We began our week-long trip before dawn on a Saturday in late July. We made a brief pit stop at the I-70 Indiana State Welcome Center in Terre Haute. (These strategically sited facilities are a treasure trove of free tourist brochures; along with buck$-off discount coupons, too.)
Since we have previously toured Indianapolis, we skipped it this time around. The free guided tour of the State Capitol building there is of interest ( https://secure.wikimedia.org/wikipedia/en/wiki/Indiana_Statehouse ). Also worthy of your attention in Indy is the tour of historic home of the 23rd U.S. President, Benjamin Harrison ( http://www.presidentbenjaminharrison.org/ ).
Our first major stop was at Mounds State Park ( http://www.cyberindiana.com/outdoors/mounds.shtml ), just east of Anderson, IN; which is about 30 miles n.e. of Indianapolis, via I-69. Unfortunately, due to extensive archaeological digs, not much remains of the “Great Mound” there. We hiked for a couple of miles (which was more than enough in the 95-degree heat!) along the park’s woodland trails. This shaded sojourn took us by the historic Bronnenberg House ( http://www.panoramio.com/photo/15832992 ) pioneer home, to the mounds, and then down to and along the White River. After our hike, we lingered in the park’s informative, and air-conditioned, Nature Center/museum.
Our I-69 destination for that Saturday was Auburn in n.e. Indiana; about 30 miles s. of the Michigan border. One of the sites we hoped to visit in Auburn was the Hoosier Air Museum (HAM), which is located adjacent to the Dekalb County Airport. Unfortunately, even though it was supposed to be open, no one answered the locked hanger door. The parking lot had obviously recently been re-paved and striped; so, it seems to still be viable. (You can check out the HAM via this URL: http://www.hoosierairmuseum.org/ ) The HAM disappointment was quickly forgotten that day with our visit to two other Auburn area museums.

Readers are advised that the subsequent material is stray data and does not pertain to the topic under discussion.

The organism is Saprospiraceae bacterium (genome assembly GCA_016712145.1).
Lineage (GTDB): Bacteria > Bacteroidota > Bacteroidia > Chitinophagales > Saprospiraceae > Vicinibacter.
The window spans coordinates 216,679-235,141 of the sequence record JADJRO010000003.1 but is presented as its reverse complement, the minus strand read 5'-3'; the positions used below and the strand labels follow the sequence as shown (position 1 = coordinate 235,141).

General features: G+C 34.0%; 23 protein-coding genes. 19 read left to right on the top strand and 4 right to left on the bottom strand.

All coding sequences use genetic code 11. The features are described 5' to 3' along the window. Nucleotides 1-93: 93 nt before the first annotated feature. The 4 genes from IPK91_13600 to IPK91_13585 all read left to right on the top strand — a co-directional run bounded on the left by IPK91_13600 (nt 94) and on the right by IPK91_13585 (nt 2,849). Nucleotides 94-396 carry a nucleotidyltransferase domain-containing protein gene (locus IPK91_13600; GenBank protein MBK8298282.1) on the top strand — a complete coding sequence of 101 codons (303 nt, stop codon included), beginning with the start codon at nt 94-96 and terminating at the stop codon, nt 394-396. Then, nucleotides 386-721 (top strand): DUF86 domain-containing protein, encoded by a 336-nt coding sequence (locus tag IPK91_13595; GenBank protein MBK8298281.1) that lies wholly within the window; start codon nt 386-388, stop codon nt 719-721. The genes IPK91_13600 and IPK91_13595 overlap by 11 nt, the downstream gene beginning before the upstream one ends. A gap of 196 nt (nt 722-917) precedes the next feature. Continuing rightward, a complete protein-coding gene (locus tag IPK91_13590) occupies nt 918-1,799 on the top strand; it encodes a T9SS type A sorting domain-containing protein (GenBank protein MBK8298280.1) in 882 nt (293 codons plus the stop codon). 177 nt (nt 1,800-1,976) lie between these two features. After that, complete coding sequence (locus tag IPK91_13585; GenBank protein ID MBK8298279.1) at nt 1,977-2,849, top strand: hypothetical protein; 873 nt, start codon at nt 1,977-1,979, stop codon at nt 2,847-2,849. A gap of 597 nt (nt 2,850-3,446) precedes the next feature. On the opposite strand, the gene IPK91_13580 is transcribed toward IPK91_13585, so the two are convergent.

The Kruse Automotive
& Carriage Museum ( http://www.kccmuseum.org
) has a range of vehicles on display – from U.S. presidential carriages, to
turn-of-the-century autos, to more modern-day wonders. Some of the latter include sport dragsters
and “funny cars”, along with the original Batmobile. Also on display are TV-show stunt cars:
“KITT” from the “Knight Rider” show, and “General Lee” from the “Dukes of
The Kruse facility is actually a dual/combo museum as it’s indoor lobby attaches to the World War II Victory Museum. This fascinating museum has over 150 WWII vehicles! (You can check out it’s photo gallery here: http://www.militaryhistorycenter.org/ ).
We began Sunday morning by walking the 2-mile, self-guided historic homes tour along Auburn’s Main Street and parallel streets. Many of these homes were built by the executives and engineers of the former Auburn Automobile Company.
After our walk, we drove south from Main Street to Auburn’s National Automotive and Truck Museum of the United States ( http://natmus.org/ ). Along with an eclectic collection of autos and trucks -- including a canary-yellow, classic “R.E.O. Speedwagon”, this museum has on display the world's fastest truck, the "Endeavor III.”
Adjacent to the NATMUS museum is the absolute must-see Auburn Cord Duesenberg Museum ( http://www.acdmuseum.org ). It is housed in the Auburn Automobile Company’s original administrative building and showroom. You start the tour of the ACD by viewing an audio-visual slide show. In addition to Auburn and Cord automobiles (and other brands, including Rolls-Royce, and Cadillac), the ACD has some fine examples of showroom-quality Duesenbergs. Only about 1000 Duesenbergs were produced before the factory closed for good in the late 1930s. At the time, the “Duesy” was America’s most expensive “top-of-the-line” auto. The auto body of each Duesy was hand-crafted and uniquely painted.